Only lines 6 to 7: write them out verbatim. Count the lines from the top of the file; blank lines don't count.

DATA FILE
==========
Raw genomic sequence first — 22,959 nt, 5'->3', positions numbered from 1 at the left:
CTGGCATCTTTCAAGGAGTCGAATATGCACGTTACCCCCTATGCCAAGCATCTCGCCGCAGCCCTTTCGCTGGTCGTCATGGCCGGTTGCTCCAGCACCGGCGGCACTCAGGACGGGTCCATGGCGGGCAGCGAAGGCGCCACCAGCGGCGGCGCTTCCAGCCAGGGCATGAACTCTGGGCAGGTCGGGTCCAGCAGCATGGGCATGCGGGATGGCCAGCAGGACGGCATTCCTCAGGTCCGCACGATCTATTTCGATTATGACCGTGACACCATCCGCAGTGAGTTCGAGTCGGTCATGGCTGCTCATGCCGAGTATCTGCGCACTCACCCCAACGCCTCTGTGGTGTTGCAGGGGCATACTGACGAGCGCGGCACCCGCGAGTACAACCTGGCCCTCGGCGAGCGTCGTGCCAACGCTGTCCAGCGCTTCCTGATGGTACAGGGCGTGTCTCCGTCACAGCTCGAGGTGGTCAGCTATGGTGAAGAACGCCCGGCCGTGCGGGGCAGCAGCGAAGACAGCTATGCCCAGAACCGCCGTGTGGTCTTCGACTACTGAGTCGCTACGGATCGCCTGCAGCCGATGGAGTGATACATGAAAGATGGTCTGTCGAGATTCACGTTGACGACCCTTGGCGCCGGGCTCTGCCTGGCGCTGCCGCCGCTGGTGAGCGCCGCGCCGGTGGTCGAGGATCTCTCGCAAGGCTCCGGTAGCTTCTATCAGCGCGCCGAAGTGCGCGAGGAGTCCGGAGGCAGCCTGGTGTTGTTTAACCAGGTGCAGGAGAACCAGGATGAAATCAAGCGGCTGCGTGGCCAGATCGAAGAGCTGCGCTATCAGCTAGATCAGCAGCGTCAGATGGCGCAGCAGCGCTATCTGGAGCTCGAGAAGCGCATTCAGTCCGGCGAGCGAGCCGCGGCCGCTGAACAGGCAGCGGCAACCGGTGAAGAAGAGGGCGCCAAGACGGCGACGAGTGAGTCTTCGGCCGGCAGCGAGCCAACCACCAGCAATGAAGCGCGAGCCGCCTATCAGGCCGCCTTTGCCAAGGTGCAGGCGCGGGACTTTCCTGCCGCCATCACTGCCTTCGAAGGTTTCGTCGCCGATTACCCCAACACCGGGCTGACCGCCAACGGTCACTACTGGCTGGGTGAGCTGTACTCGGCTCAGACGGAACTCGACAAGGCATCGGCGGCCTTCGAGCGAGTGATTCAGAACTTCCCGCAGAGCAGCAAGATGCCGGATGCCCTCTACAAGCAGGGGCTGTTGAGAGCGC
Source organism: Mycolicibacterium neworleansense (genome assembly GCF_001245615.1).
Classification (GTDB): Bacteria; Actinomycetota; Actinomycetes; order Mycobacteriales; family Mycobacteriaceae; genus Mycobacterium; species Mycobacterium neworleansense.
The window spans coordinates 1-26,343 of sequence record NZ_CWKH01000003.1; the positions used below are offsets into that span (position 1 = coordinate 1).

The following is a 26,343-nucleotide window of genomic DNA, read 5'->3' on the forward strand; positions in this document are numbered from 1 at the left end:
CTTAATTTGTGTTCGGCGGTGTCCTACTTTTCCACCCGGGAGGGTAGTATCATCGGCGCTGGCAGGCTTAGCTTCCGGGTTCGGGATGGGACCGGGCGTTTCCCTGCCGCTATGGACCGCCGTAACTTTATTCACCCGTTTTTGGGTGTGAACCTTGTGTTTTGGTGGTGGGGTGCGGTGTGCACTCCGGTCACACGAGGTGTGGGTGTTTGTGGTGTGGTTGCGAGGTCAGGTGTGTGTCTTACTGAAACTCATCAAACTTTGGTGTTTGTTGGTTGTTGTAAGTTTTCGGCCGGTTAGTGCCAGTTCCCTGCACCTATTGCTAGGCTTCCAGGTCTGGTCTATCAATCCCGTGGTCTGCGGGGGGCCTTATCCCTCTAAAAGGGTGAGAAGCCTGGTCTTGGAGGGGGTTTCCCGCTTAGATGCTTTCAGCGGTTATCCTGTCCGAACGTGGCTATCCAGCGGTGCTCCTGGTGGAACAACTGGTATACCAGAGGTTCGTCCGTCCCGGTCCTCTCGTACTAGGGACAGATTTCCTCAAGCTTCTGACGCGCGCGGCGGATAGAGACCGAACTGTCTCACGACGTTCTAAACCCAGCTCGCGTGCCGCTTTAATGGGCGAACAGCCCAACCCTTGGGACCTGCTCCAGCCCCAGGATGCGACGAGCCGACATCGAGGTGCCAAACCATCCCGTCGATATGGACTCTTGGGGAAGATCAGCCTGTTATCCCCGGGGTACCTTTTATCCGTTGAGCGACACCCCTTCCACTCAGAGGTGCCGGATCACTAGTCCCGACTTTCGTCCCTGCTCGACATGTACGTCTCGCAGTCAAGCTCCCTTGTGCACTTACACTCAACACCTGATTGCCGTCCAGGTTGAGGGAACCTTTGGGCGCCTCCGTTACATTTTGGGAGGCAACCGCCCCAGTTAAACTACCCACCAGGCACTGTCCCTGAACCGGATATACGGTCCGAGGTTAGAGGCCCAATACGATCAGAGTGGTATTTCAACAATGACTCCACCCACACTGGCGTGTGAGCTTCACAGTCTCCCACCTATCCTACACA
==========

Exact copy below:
The following is a 26,343-nucleotide window of genomic DNA, read 5'->3' on the forward strand; positions in this document are numbered from 1 at the left end:
CTTAATTTGTGTTCGGCGGTGTCCTACTTTTCCACCCGGGAGGGTAGTATCATCGGCGCTGGCAGGCTTAGCTTCCGGGTTCGGGATGGGACCGGGCGTTTCCCTGCCGCTATGGACCGCCGTAACTTTATTCACCCGTTTTTGGGTGTGAACCTTGTGTTTTGGTGGTGGGGTGCGGTGTGCACTCCGGTCACACGAGGTGTGGGTGTTTGTGGTGTGGTTGCGAGGTCAGGTGTGTGTCTTACTGAAACTCATCAAACTTTGGTGTTTGTTGGTTGTTGTAAGTTTTCGGCCGGTTAGTGCCAGTTCCCTGCACCTATTGCTAGGCTTCCAGGTCTGGTCTATCAATCCCGTGGTCTGCGGGGGGCCTTATCCCTCTAAAAGGGTGAGAAGCCTGGTCTTGGAGGGGGTTTCCCGCTTAGATGCTTTCAGCGGTTATCCTGTCCGAACGTGGCTATCCAGCGGTGCTCCTGGTGGAACAACTGGTATACCAGAGGTTCGTCCGTCCCGGTCCTCTCGTACTAGGGACAGATTTCCTCAAGCTTCTGACGCGCGCGGCGGATAGAGACCGAACTGTCTCACGACGTTCTAAACCCAGCTCGCGTGCCGCTTTAATGGGCGAACAGCCCAACCCTTGGGACCTGCTCCAGCCCCAGGATGCGACGAGCCGACATCGAGGTGCCAAACCATCCCGTCGATATGGACTCTTGGGGAAGATCAGCCTGTTATCCCCGGGGTACCTTTTATCCGTTGAGCGACACCCCTTCCACTCAGAGGTGCCGGATCACTAGTCCCGACTTTCGTCCCTGCTCGACATGTACGTCTCGCAGTCAAGCTCCCTTGTGCACTTACACTCAACACCTGATTGCCGTCCAGGTTGAGGGAACCTTTGGGCGCCTCCGTTACATTTTGGGAGGCAACCGCCCCAGTTAAACTACCCACCAGGCACTGTCCCTGAACCGGATATACGGTCCGAGGTTAGAGGCCCAATACGATCAGAGTGGTATTTCAACAATGACTCCACCCACACTGGCGTGTGAGCTTCACAGTCTCCCACCTATCCTACACA